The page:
Woman in the Wilderness: Letters of Harriet Wood Wheeler



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Paul Harvey

Here's a very nice primary source book for your collection or for your university library, that adds much to the literature on nineteenth-century missionaries, especially female missionaries, and white-Native interactions: Nancy Bunge, ed., Woman in the Wilderness: Letters of Harriet Wood Wheeler, Missionary Wife, 1832-1892.

In this volume, Bunge has collected the most significant letters and writings of a missionary and her family, who worked among the Ojibwe from the 1840s through the 1860s, including during the period of the removal of the Ojibwe from their lands in northern Wisconsin; the collection also includes a newspaper article from Julia Wheeler in 1862 which condemns government policy for leading to the 1862 Sioux uprising in Minnesota, which culminated in the hangings of 38 Sioux in December 1862. In this volume, Wheeler begins with fairly conventional Protestant attitudes from her home area near Lowell, Massachusetts, but during her years as a "missionary wife" becomes an advocate for her subjects.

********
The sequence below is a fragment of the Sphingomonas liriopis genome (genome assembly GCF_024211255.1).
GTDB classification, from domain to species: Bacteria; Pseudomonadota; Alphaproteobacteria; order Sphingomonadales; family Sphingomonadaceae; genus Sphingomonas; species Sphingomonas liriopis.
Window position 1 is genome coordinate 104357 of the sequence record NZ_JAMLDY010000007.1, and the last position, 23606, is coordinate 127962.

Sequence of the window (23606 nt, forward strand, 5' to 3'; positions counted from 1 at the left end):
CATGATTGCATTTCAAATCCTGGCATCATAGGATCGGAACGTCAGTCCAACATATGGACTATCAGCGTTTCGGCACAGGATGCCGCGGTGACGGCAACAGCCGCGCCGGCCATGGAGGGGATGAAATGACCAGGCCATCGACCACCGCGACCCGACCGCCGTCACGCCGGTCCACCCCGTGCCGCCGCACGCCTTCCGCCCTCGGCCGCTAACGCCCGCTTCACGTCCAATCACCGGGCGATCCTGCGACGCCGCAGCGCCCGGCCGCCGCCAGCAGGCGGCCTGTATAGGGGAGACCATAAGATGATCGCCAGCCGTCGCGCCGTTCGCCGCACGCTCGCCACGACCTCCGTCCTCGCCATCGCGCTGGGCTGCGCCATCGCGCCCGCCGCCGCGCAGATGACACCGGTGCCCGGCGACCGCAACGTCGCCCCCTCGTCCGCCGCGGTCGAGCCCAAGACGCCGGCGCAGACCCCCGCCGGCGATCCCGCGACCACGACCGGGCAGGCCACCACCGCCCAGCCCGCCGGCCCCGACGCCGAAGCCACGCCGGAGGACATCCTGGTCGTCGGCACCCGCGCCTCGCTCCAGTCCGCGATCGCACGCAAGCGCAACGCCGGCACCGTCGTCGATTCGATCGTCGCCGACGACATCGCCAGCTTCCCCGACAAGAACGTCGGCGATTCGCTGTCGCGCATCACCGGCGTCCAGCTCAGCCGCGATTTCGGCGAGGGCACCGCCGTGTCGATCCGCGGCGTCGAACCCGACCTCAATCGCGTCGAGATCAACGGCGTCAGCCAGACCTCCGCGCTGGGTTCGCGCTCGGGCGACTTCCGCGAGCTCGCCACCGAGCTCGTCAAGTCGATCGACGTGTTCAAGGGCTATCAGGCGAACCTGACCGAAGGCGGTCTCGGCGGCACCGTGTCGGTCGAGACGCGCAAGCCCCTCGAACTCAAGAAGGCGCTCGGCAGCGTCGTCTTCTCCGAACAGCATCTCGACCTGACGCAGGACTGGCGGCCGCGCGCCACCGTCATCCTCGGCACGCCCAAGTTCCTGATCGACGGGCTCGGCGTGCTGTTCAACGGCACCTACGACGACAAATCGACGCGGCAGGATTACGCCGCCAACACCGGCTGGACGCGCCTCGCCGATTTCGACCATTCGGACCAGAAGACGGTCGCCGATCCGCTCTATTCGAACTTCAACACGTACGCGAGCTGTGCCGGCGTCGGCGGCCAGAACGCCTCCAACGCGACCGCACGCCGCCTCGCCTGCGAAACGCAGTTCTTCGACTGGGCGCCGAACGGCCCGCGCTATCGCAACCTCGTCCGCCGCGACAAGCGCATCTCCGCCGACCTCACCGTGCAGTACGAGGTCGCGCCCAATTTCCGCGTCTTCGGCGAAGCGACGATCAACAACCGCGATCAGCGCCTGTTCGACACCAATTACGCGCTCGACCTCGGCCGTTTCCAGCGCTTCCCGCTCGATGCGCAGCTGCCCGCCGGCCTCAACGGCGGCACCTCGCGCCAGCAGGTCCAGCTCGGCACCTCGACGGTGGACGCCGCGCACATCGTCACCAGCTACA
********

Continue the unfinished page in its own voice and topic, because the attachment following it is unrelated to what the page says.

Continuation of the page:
The editor, Michigan State University professor Nancy Bunge, discusses the process of collecting the material for this compilation here. The result of her work is a letter collection that allows the reader to watch the evolution of the subject over a quarter century or more, and to understand in a more intimate way the lives and interactions of white and natives on the midwestern frontier.

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